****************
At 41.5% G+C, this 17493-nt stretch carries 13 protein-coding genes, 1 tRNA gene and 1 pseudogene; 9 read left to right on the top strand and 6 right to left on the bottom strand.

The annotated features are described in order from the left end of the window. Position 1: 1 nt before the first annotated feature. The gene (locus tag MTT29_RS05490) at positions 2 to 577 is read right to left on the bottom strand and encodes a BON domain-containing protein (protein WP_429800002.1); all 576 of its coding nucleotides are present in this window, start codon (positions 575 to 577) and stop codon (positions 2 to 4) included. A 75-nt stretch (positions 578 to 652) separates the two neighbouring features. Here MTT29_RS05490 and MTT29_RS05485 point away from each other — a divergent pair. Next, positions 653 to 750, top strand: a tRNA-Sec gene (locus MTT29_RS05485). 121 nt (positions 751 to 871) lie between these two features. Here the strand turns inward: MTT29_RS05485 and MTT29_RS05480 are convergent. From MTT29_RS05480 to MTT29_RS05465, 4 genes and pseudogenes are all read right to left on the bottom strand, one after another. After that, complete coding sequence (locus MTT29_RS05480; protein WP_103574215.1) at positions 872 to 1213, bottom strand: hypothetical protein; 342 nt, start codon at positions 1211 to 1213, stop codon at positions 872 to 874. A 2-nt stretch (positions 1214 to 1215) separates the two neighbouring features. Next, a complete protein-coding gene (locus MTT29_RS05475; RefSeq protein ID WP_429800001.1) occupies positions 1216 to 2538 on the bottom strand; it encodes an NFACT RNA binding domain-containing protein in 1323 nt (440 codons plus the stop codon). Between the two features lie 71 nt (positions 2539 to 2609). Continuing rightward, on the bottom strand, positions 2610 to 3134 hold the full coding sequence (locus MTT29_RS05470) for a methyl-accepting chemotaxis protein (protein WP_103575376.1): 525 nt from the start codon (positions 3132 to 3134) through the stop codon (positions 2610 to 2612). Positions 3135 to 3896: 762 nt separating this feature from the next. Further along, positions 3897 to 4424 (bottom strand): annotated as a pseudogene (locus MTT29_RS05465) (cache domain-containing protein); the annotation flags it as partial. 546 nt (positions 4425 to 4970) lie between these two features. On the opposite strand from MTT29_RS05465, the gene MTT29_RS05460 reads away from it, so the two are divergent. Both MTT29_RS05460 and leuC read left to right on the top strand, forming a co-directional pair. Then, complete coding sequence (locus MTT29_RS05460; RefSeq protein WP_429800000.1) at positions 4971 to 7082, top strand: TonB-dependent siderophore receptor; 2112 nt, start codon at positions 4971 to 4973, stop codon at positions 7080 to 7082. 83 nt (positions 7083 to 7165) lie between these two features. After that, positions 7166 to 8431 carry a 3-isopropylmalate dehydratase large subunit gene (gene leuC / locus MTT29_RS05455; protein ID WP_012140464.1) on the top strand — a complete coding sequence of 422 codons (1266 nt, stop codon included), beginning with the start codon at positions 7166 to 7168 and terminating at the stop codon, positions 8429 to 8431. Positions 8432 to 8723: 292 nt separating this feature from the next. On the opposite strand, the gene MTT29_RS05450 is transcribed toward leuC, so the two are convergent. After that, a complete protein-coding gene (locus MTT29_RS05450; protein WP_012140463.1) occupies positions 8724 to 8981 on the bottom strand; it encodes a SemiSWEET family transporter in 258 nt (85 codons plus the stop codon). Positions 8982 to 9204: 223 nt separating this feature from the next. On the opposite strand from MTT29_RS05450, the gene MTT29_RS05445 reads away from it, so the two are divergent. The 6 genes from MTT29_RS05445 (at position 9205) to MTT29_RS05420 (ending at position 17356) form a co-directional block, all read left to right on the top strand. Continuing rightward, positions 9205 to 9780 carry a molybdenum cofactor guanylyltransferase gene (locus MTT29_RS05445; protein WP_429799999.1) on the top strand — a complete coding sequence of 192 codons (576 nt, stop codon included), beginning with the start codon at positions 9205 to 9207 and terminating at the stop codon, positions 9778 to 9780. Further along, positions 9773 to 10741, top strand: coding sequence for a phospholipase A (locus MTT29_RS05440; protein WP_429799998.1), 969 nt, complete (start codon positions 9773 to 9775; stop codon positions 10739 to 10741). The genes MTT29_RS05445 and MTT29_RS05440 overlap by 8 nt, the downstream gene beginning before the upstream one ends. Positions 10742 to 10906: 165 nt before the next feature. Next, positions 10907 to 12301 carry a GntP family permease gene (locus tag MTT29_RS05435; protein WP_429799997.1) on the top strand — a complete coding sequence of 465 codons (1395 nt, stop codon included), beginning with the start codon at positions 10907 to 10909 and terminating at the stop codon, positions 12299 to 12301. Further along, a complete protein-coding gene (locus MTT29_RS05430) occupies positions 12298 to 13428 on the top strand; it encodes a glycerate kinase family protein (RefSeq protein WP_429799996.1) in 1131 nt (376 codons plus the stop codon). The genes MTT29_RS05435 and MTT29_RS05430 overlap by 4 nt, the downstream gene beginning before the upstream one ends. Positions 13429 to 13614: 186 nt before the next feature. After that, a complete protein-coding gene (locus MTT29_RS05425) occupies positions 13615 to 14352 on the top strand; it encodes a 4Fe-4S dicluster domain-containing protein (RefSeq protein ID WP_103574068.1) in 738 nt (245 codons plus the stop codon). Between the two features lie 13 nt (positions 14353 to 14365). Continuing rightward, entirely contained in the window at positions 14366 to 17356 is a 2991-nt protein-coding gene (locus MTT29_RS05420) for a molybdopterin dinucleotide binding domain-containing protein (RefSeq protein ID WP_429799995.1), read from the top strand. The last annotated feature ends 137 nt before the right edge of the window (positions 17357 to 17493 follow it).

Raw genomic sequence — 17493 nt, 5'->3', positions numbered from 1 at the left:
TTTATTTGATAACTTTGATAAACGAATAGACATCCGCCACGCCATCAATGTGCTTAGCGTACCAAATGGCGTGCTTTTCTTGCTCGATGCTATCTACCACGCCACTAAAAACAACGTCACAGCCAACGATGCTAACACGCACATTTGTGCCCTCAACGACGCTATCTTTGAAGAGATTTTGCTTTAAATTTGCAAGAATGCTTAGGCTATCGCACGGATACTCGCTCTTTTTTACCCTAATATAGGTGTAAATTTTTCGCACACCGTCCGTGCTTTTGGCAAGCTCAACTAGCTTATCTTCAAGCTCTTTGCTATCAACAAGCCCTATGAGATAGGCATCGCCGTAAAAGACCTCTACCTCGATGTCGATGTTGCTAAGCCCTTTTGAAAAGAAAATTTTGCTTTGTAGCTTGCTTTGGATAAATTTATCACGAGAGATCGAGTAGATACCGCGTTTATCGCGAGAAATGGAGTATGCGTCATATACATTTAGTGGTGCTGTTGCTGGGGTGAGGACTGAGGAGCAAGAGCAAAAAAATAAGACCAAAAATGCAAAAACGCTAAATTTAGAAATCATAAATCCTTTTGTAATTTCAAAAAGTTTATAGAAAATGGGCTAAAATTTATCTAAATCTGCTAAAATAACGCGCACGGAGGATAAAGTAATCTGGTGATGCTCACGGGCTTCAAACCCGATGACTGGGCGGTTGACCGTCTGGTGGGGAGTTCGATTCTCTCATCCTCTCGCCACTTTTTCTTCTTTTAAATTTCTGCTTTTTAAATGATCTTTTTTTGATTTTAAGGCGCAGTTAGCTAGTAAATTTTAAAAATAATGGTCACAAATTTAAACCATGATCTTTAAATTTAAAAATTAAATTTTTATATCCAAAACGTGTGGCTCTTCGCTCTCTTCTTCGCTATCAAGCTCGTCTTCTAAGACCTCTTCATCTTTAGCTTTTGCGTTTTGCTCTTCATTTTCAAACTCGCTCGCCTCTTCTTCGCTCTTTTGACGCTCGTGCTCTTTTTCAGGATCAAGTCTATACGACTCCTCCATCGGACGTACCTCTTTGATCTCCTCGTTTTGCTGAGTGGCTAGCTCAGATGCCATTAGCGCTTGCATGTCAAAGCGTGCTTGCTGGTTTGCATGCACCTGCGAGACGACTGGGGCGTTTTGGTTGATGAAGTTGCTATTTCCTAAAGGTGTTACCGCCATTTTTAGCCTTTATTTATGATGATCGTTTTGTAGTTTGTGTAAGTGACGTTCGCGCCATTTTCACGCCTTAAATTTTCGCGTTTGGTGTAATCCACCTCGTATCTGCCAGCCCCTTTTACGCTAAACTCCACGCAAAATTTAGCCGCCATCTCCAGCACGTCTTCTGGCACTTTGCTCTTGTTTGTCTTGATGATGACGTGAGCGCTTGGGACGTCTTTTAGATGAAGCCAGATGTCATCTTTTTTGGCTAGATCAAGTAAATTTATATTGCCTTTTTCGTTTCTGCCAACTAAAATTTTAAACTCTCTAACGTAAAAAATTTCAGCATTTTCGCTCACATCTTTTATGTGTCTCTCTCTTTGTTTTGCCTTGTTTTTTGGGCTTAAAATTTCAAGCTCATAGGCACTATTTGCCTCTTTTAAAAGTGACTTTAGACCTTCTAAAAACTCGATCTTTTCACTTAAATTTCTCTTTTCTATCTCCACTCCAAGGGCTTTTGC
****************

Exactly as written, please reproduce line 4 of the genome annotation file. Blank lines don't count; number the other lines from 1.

TTTATTTGATAACTTTGATAAACGAATAGACATCCGCCACGCCATCAATGTGCTTAGCGTACCAAATGGCGTGCTTTTCTTGCTCGATGCTATCTACCACGCCACTAAAAACAACGTCACAGCCAACGATGCTAACACGCACATTTGTGCCCTCAACGACGCTATCTTTGAAGAGATTTTGCTTTAAATTTGCAAGAATGCTTAGGCTATCGCACGGATACTCGCTCTTTTTTACCCTAATATAGGTGTAAATTTTTCGCACACCGTCCGTGCTTTTGGCAAGCTCAACTAGCTTATCTTCAAGCTCTTTGCTATCAACAAGCCCTATGAGATAGGCATCGCCGTAAAAGACCTCTACCTCGATGTCGATGTTGCTAAGCCCTTTTGAAAAGAAAATTTTGCTTTGTAGCTTGCTTTGGATAAATTTATCACGAGAGATCGAGTAGATACCGCGTTTATCGCGAGAAATGGAGTATGCGTCATATACATTTAGTGGTGCTGTTGCTGGGGTGAGGACTGAGGAGCAAGAGCAAAAAAATAAGACCAAAAATGCAAAAACGCTAAATTTAGAAATCATAAATCCTTTTGTAATTTCAAAAAGTTTATAGAAAATGGGCTAAAATTTATCTAAATCTGCTAAAATAACGCGCACGGAGGATAAAGTAATCTGGTGATGCTCACGGGCTTCAAACCCGATGACTGGGCGGTTGACCGTCTGGTGGGGAGTTCGATTCTCTCATCCTCTCGCCACTTTTTCTTCTTTTAAATTTCTGCTTTTTAAATGATCTTTTTTTGATTTTAAGGCGCAGTTAGCTAGTAAATTTTAAAAATAATGGTCACAAATTTAAACCATGATCTTTAAATTTAAAAATTAAATTTTTATATCCAAAACGTGTGGCTCTTCGCTCTCTTCTTCGCTATCAAGCTCGTCTTCTAAGACCTCTTCATCTTTAGCTTTTGCGTTTTGCTCTTCATTTTCAAACTCGCTCGCCTCTTCTTCGCTCTTTTGACGCTCGTGCTCTTTTTCAGGATCAAGTCTATACGACTCCTCCATCGGACGTACCTCTTTGATCTCCTCGTTTTGCTGAGTGGCTAGCTCAGATGCCATTAGCGCTTGCATGTCAAAGCGTGCTTGCTGGTTTGCATGCACCTGCGAGACGACTGGGGCGTTTTGGTTGATGAAGTTGCTATTTCCTAAAGGTGTTACCGCCATTTTTAGCCTTTATTTATGATGATCGTTTTGTAGTTTGTGTAAGTGACGTTCGCGCCATTTTCACGCCTTAAATTTTCGCGTTTGGTGTAATCCACCTCGTATCTGCCAGCCCCTTTTACGCTAAACTCCACGCAAAATTTAGCCGCCATCTCCAGCACGTCTTCTGGCACTTTGCTCTTGTTTGTCTTGATGATGACGTGAGCGCTTGGGACGTCTTTTAGATGAAGCCAGATGTCATCTTTTTTGGCTAGATCAAGTAAATTTATATTGCCTTTTTCGTTTCTGCCAACTAAAATTTTAAACTCTCTAACGTAAAAAATTTCAGCATTTTCGCTCACATCTTTTATGTGTCTCTCTCTTTGTTTTGCCTTGTTTTTTGGGCTTAAAATTTCAAGCTCATAGGCACTATTTGCCTCTTTTAAAAGTGACTTTAGACCTTCTAAAAACTCGATCTTTTCACTTAAATTTCTCTTTTCTATCTCCACTCCAAGGGCTTTTGC